First Date Review: Creative Control Harms Manuel Crosby’s Directorial Debut Feature

First Date Review: Creative Control Harms Manuel Crosby’s Directorial Debut Feature

Read Time:5 Minutes, 23 Seconds

At Sundance 2021, I saw over 20 films (many of which have reviews forthcoming), but one of them wasn’t First Date. At the time, I just got done watching Land (which I don’t recommend you watch) when First Date premiered at the festival. Then, on the day that Sundance was offering a second screening, I was watching Together Together, Prisoners of the Ghostland (both films I recommend and will be reviewing soon), so I, unfortunately, didn’t have time to see First Date. So, when news came that Magnolia Pictures acquired the film, I was ecstatic. It was a perfect fit for the film. For those not in the know, Magnet Releasing is the “genre arm of Magnolia Pictures,” according to their website, and paired with Censor, which also premiered at Sundance 2021, it made for a (pardon the pun) killer lineup.

Hey Tony, I’ve been doing some thinking and I think we should break up. I feel like we live in two different worlds, not just Mexico & America, ya know?

Samantha Laurenti as Mikaylah

I generally try to catch up with any festival films I’ve missed when they release to the public. First Date had a good enough impression on Sundance 2021 audiences to make me curious, so I put it on my calendar. Was it worth the wait? Well, yes and no.

Every frame of First Date is harrowing and warped in some sort of way. Whether it’s some clever lens distortion or a shift of the camera, cinematographer, co-director, writer, and composer Manuel Crosby is probably the film’s highlight.

This is probably the best time to talk about the multi-hyphenate Crosby. Crosby’s talents are spread thin by directing, writing, producing, shooting, editing, and composing the film. He’s helped out a little in the directing department by Darren Knapp, has a whole host of producers, Zach Passero in the editing bay, and composers Noah Lowdermilk & Kevin Kentera. Even then, it seems like Crosby is the man with the singular vision driving First Date and making much of the creative choices here, and I think much of the film’s flaws can be traced back to choices Crosby makes.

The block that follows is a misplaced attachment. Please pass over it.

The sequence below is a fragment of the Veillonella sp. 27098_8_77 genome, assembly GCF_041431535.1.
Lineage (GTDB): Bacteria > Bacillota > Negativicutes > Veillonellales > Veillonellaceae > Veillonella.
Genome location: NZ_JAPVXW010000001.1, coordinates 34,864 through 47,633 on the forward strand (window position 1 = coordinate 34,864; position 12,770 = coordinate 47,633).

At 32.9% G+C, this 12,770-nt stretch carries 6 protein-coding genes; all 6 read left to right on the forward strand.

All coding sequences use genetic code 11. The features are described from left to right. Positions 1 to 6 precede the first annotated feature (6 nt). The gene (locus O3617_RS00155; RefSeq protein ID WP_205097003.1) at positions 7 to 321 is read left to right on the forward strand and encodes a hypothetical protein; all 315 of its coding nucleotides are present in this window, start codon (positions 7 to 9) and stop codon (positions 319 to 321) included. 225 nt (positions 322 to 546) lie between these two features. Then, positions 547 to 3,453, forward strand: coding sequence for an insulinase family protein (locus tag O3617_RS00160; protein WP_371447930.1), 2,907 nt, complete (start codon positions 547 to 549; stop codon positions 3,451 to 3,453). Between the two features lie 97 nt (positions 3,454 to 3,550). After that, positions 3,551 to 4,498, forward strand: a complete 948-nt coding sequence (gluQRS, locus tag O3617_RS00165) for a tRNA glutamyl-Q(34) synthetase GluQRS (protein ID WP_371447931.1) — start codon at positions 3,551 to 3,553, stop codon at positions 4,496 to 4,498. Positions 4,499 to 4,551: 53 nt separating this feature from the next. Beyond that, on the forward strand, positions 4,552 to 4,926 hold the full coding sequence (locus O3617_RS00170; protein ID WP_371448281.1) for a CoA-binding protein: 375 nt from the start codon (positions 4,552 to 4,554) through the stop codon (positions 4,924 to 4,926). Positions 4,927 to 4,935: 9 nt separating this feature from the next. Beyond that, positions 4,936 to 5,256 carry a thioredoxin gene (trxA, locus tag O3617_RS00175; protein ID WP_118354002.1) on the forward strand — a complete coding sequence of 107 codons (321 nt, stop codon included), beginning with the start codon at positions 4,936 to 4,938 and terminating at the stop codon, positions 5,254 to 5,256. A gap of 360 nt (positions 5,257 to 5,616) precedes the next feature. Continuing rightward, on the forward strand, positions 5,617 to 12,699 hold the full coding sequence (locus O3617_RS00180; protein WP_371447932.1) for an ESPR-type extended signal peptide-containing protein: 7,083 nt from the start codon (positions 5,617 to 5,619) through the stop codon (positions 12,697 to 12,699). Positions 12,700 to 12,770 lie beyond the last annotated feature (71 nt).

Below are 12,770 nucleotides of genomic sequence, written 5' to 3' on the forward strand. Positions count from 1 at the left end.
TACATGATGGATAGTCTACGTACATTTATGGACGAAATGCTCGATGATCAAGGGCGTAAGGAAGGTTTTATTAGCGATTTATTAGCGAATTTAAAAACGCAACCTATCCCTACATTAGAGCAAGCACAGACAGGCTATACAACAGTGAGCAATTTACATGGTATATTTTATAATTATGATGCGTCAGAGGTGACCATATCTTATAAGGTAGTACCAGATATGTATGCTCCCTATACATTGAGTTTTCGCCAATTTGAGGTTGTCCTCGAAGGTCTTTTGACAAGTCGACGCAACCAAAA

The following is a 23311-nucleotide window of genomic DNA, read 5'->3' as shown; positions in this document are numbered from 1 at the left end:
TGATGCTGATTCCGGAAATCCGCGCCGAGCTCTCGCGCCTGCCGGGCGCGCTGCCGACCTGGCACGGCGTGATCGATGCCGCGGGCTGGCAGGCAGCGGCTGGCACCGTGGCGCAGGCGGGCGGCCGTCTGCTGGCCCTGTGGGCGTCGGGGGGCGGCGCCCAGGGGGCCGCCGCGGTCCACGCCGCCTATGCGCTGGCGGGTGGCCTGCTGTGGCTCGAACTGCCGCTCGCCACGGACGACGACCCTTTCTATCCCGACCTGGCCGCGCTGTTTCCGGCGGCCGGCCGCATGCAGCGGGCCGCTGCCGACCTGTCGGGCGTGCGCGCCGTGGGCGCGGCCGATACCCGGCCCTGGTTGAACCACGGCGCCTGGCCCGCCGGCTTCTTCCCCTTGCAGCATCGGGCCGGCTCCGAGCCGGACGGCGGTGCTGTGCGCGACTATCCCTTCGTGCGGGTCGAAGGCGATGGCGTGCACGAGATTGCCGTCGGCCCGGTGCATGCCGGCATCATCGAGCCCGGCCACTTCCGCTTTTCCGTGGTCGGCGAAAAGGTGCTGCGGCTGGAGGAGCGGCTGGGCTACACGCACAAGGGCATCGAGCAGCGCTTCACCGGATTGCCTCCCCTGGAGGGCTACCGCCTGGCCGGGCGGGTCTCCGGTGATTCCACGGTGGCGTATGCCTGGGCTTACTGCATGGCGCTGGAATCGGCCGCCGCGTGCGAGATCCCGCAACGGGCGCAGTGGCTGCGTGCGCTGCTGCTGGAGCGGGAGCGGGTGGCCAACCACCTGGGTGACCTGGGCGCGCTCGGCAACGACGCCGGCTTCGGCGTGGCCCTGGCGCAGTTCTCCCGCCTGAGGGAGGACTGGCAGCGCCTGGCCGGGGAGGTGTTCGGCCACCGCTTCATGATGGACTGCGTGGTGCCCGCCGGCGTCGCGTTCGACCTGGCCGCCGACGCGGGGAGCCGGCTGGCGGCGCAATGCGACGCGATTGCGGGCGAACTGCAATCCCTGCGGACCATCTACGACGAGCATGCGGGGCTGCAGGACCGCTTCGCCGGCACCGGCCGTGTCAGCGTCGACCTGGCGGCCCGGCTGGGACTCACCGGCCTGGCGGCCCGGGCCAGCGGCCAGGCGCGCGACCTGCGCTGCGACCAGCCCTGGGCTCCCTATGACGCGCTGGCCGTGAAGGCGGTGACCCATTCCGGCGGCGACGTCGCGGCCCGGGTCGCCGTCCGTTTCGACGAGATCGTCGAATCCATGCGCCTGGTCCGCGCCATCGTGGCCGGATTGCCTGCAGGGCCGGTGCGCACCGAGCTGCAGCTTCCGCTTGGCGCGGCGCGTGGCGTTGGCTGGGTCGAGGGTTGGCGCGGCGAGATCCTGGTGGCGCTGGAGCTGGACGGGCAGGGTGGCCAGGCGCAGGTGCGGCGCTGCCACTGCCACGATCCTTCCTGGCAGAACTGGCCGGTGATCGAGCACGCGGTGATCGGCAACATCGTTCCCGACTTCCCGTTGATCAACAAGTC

One of the odd creative choices Crosby makes is combining a horror thriller with a comedy. I’m always a fan of injecting levity into dark situations. Still, for a film centering around the subtle racial tensions Black Americans are up against every day, the level of levity at display throughout the script is a bit too much for my liking. It felt like as soon as things got too real, Crosby swerves to the right and makes a joke.

What about book club?

Ryan Quinn Adams as Vince

There’s good material in the script, like Mike’s overall awkwardness when talking to Kelsey, and the scenes with Sergeant Davis and Deputy Duchovny, but these moments are too far and few in between.

I’ve been scared my whole life.

Tyson Brown as Mike

Crosby and Zach Passero’s editing is relatively restrained. This is one area where I think Crosby possibly relied on Passero, as Crosby’s cinematography seems to be left to speak for itself in the edit. The only area where I noticed the editing was in a shoot-out scene, where the editing helps to enhance the chaos of the gunfight.

Likewise, the music by Crosby, Kentera & Lowdermilk is about as inoffensive as it gets. In fact, of the twelve songs that play during the film, only two of them were composed by Crosby, Kentera & Lowdermilk. The other ten songs are from bands like Thrillharmonik, Art Mechanix, Subra Doyle, Andrew Stevens, Miles Olson, and Sounds of Jah. These licensed songs are generally alt-pop or alt-rock in nature, which are always a good listen but don’t feel like a good fit for the film itself.